How do you read? How much do you read?

SciCurious has a poll up asking readers how many papers they read per week, and whether they think they read enough (so far, most respondents don’t think they do). Which prompted this rather peeved reaction from DrugMonkey, about how the number of papers one reads is meaningless, and certainly not something one should brag about. Reading is a means to end, and one reads very differently depending on the purpose for which one is reading. That often means not reading full papers, but perhaps just skimming the figures.

As a grad student, I read a lot, by which I mean I read the full text (often while making marginal notes) of every paper that interested me in every leading journal (and I have pretty broad interests). I also read the full text of many, many older papers. I really took to heart Steve Stearns’ “modest advice” to read and think exhaustively if I wanted to make a success of my graduate program. I eventually became my lab’s walking, talking EndNote database; anyone who was trying to remember a citation would come ask me. I tried my best to continue the habit as a postdoc and later as a faculty member, but it’s gradually been crowded out by other demands on my time, even though I can’t quite bring myself to admit it (I have a growing folder of unread pdf’s on my hard drive called “To Read”). And yes, reading that much was something that I was proud of, probably in part for the wrong reasons (the sort of reasons that got DrugMonkey annoyed). But then again, as I’ve remarked elsewhere on this blog, I definitely think I’m a better scientist for having read that much, that broadly, and in that much detail. So even if my reading habits did in part (but only in part) reflect a rather silly desire to just read lots of stuff for its own sake, as if whoever dies having read the most words wins, well, all that reading still had beneficial effects. Put it this way: had my reading been solely motivated by a ruthless calculation as to how much and what sort of reading would best develop my “scientific chops” (as DrugMonkey puts it), I’d have chosen to read the same way.

Which is not to say that’s the right way for everybody. Brad Anholt, for instance, once told me that he reads the Introductions, and just the Introductions, of every paper published in every leading ecology and evolution journal. He said that that’s how he keeps up with current thinking in the field–what are the big questions, what do we know about the answers, and what are people doing right now to increase that knowledge? I was impressed with this, both because it sounded like a really good approach given the goals of his reading, and because I couldn’t imagine myself finding the time to do it, even as a grad student!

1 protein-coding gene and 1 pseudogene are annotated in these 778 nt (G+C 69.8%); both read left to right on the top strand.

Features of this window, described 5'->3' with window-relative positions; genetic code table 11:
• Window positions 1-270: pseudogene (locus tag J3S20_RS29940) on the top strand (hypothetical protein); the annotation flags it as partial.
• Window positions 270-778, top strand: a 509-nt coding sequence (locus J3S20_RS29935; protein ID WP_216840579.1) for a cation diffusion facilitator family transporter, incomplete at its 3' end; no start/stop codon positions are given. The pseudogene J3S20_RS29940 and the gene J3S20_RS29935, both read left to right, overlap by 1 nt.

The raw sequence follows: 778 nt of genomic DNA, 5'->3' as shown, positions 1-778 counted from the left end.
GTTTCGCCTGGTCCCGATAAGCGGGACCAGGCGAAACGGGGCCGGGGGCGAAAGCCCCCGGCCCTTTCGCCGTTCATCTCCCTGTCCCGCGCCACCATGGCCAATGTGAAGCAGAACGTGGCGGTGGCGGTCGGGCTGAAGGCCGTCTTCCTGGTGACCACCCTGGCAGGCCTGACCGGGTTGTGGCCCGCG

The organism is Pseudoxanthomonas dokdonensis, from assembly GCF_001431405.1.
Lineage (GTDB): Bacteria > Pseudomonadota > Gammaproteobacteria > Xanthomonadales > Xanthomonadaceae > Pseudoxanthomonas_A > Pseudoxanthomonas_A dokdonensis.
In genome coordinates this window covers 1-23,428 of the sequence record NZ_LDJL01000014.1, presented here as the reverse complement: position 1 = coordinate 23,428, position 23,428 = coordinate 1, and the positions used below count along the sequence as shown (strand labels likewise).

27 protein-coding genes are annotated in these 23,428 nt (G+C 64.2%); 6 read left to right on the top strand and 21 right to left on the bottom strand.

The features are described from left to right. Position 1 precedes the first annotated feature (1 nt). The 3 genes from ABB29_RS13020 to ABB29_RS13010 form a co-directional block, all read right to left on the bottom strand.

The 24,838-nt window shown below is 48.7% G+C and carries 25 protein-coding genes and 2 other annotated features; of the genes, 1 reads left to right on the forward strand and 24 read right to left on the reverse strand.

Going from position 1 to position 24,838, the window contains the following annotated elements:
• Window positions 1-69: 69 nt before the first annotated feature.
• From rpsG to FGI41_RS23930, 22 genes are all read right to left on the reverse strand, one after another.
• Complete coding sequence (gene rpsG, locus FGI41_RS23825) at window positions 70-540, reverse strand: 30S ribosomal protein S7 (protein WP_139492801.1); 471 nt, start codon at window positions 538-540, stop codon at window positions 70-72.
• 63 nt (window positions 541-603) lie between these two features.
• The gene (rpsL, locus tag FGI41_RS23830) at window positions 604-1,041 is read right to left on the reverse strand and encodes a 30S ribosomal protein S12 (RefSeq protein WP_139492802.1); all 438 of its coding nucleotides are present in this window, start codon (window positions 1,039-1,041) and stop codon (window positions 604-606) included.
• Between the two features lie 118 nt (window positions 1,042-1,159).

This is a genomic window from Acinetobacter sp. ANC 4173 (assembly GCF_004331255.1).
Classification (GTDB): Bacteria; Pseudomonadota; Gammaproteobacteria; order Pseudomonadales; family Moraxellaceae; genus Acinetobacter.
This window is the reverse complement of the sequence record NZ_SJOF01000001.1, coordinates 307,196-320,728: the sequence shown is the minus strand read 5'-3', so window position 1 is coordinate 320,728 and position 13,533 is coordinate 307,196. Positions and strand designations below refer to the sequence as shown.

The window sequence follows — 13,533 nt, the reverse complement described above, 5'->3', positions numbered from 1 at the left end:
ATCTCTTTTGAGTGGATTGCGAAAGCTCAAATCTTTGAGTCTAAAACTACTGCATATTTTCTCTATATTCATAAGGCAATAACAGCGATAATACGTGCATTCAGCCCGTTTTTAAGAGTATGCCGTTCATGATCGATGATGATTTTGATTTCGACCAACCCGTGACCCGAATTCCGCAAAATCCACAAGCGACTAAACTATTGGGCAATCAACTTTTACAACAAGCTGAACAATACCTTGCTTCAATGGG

These days, I read a fair number of abstracts (basically, as many abstracts as I once would’ve read full papers). And I read–or plan to read!–the full text of a much smaller number of papers that look really interesting or are directly relevant to my own work. This lets me keep up with the field (not as well as Brad does!), and ensures that I’m very familiar with the stuff I really need to be familiar with.

I encourage you to click through and check out the linked posts, especially the one by DrugMonkey. DrugMonkey is right that your reading should be tailored to its purpose, and that faculty give students the impression of erudition simply because they’ve had more cumulative time to read a lot of stuff (so don’t feel like you need to have read everything your supervisor has read by the time you graduate). Not sure I entirely agree that Discussion sections should just be skipped, though. DrugMonkey’s post is titled “I don’t give a flying fig about your interpretation of your data”, because what he cares about is his own interpretation of your data. I can see where he’s coming from–I certainly read critically and don’t just take the author’s word for what the data mean. But I do read Discussion sections, for various reasons. For instance, they sometimes make the paper much easier to understand. It’s particularly helpful to be walked through difficult math by an author who’s a gifted explainer, like Steve Ellner or Robin Snyder. And even if I don’t agree with an author’s interpretation of his or her own data, I often want to know what his or her interpretation is, so that I’m aware that I disagree. Such disagreements can be good fodder for one’s own research (and one’s own blog!) Work that convincingly undermines a prevailing view can be very important.

So how, and how much, do you read?

14 thoughts on “How do you read? How much do you read?

  1. In general I look quickly at the abstract and the end of the introduction (the paragraph where the purpose of the paper is typically stated). If I’m interested then I look carefully at the methods, in a closeness corresponding to my interest, and this tells me whether its worth reading the results and discussion or not.